Fitzwilliam Museum

The Fitzwilliam Museum in Cambridge is often mentioned as a ‘gem’, a ‘small British Museum’, or the perfect mixture of a museum and art gallery with free concerts – all in a stunning building which in itself is well worth a visit, even if you don’t like museums. It is not only an amazing museum with exciting and versatile displays but the entrance is totally free for both the permanent and the excellent temporary exhibitions too (like the recent Vermeer’s Women exhibition) and for the occasional concerts too! The museum is in the city centre of Cambridge (approx. 20 mins walk from the train station). The best time to visit to avoid the crowds is on weekdays in the mornings. It can be very peaceful and pleasant, a little sanctuary for the wearied traveller.
Opening Hours of the Fitzwilliam Museum (closed on Mondays)
Tuesday–Saturday: 10 am – 5 pm, Sunday and Bank Holiday Mondays: 12 pm (noon) – 5 pm
Address: Trumpington Street, Cambridge UK (post code CB2 1RB)
Telephone: 01223 332900

Something to Interest All – Fitzwilliam Museum

The exhibitions at ‘the Fitz’ really cater for all interests, you can see all sorts of beautiful things from a knight on a horse through hand held fans to paintings by Renoir, or Raffaello to Chinese pottery – . What is more, in addition to the fantastic displays, you can also listen to some classical music concerts (including harpsichord concerts) – again for free. The museum has a cafe / canteen with some basic refreshments, sandwiches, soups, pastries, etc. and there is a small book / gift shop with several quality art books and other merchandise inspired by the Fitzwilliam’s collections. You can get an informative audio guide for only 3 pounds. Some of the big names of the art gallery: Degas, Monet, Raphael, van Dyck, Rubens, Holbein, Gainsborough, Constable, etc.

Fitzwillam Museum - front facade, Cambridge
Fitzwillam Museum, Cambridge (HDR photo by Chris Robinson)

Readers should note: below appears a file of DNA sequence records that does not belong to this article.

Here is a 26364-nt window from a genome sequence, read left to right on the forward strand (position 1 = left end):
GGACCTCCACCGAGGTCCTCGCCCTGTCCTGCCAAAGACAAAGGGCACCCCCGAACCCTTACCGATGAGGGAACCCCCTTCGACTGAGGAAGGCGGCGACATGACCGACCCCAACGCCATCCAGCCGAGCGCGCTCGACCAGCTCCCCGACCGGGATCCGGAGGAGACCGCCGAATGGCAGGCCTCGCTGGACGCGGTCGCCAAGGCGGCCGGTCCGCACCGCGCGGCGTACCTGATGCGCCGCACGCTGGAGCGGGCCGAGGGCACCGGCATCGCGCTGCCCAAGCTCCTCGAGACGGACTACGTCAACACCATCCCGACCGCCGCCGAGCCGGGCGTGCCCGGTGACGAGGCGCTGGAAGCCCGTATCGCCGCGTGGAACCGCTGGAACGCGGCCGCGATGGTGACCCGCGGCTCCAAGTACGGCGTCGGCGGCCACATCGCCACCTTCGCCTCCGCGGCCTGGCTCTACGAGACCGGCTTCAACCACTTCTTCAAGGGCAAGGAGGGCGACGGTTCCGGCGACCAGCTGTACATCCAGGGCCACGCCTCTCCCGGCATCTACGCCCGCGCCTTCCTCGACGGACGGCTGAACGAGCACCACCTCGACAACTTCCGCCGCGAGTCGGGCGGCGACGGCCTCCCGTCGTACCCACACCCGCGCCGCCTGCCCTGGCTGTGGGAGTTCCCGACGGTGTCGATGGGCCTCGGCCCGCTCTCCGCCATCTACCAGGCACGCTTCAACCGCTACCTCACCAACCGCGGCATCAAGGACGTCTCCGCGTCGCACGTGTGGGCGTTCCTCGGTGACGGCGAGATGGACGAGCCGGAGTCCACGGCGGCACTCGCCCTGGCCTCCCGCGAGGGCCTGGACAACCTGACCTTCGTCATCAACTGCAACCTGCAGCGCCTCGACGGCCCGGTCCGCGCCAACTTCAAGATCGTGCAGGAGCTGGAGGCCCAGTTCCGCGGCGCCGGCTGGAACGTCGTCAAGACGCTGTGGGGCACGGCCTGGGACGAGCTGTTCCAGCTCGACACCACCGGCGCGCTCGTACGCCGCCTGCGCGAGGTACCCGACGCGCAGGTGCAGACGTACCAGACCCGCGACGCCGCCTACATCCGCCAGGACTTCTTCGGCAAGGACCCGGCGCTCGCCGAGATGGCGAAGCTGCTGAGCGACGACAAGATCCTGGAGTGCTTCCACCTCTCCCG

Just the Right Size – Fitzwilliam Museum

There are more than 30 exhibition halls with a wide range of exhibits in the Fitzwilliam Museum, most of them are of high value and the detailed labelling (including large print versions) help to put the various exhibits into perspective. The museum is by no means a second rate countryside museum with its rich and varied items on display. Many visitors to the Fitzwilliam Museum highlighted the French and the Italian collection of world famous paintings, while others recommend the armour room for those coming with children. The interesting bit about the Fitzwilliam Museum is that several visitors pointed out how perfectly balanced the exhibitions are, saying “So much to see but small enough to actually have time to look at things properly. Whereas bigger museums can sometimes be overwhelming, the fitzwilliam is just the right size so get through it all in one afternoon.” “Fitz is small enough that you can feel that you have really seen everything and you don’t feel overwhelmed” (recent visitor reviews about the Fitzwilliam Museum Cambridge on TripAdvisor travel site).

The museum is family friendly and visitor friendly, but cell phone rings are not tolerated at all, so make sure to set your phone to mute to avoid noise pollution and an unnecessary conflict with the sensitive staff of the museum.

Taking Photos – Fitzwilliam Museum

Mind you, it is not allowed to take photos inside the museum (except at the main entrance), on the one hand to protect the exhibits, on the other hand to raise income for the museum which “can provide a range of photographic material to suit your requirements. All the income raised via our image library directly supports the collections and activities of The Fitzwilliam Museum. […] A custom print service is now available via Simply select an image, size and format and your print will be delivered to your door. You can also order bespoke mugs, gift cards and postcards featuring your favourite Fitzwilliam Museum work.” (quote from the official website of the Fitzwilliam Museum, Cambridge)